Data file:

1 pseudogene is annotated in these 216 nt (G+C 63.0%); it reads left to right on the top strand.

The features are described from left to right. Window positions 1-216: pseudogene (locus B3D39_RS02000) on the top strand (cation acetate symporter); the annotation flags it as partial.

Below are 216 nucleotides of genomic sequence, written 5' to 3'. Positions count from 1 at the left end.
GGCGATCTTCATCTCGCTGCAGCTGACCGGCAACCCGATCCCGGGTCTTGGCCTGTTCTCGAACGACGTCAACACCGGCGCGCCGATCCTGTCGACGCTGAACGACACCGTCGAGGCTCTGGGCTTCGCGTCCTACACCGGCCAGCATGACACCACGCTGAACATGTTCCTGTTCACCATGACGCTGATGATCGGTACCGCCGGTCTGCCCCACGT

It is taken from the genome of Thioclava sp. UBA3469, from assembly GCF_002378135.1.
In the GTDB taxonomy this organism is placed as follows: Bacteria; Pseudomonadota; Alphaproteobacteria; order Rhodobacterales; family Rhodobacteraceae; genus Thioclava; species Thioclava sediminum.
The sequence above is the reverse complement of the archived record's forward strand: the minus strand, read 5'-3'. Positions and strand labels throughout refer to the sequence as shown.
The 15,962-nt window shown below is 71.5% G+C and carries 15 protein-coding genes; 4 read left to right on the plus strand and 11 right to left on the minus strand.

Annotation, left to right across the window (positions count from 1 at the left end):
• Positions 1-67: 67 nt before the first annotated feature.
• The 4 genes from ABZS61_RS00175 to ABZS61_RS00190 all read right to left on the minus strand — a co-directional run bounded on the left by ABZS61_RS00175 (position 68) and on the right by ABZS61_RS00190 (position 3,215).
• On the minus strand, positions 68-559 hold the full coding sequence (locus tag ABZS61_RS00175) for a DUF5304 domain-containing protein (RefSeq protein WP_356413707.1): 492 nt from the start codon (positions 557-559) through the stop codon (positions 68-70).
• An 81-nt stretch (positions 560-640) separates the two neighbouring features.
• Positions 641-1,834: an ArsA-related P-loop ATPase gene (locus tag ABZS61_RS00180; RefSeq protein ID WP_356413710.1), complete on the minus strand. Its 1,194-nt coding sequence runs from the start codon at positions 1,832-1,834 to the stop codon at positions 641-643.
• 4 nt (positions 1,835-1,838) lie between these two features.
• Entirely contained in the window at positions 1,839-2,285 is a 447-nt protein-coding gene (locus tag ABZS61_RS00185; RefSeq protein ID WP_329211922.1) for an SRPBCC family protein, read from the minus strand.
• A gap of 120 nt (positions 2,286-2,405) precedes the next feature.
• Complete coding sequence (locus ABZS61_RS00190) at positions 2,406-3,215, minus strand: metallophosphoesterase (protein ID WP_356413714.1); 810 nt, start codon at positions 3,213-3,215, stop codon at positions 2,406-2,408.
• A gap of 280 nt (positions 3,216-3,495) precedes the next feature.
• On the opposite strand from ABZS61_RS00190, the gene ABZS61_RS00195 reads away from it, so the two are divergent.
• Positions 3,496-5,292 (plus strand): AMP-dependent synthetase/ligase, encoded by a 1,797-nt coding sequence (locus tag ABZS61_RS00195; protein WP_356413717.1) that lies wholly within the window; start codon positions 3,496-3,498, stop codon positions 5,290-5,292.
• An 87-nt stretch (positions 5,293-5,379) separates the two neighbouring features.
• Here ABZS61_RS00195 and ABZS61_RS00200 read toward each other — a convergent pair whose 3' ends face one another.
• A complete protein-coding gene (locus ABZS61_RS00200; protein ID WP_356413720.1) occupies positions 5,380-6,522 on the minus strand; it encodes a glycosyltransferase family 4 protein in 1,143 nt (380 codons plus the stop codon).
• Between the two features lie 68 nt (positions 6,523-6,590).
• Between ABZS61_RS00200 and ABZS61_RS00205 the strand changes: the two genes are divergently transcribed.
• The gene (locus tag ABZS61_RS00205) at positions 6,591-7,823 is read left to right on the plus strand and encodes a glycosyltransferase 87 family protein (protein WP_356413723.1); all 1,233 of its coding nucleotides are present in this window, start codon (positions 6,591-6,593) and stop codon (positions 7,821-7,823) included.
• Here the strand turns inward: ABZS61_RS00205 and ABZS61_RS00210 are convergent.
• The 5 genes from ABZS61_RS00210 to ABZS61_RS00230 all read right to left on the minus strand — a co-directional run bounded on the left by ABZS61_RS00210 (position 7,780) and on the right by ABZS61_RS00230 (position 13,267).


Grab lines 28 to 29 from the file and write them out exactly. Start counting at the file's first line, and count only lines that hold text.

• Here the strand turns inward: ABZS61_RS00205 and ABZS61_RS00210 are convergent.
• The 5 genes from ABZS61_RS00210 to ABZS61_RS00230 all read right to left on the minus strand — a co-directional run bounded on the left by ABZS61_RS00210 (position 7,780) and on the right by ABZS61_RS00230 (position 13,267).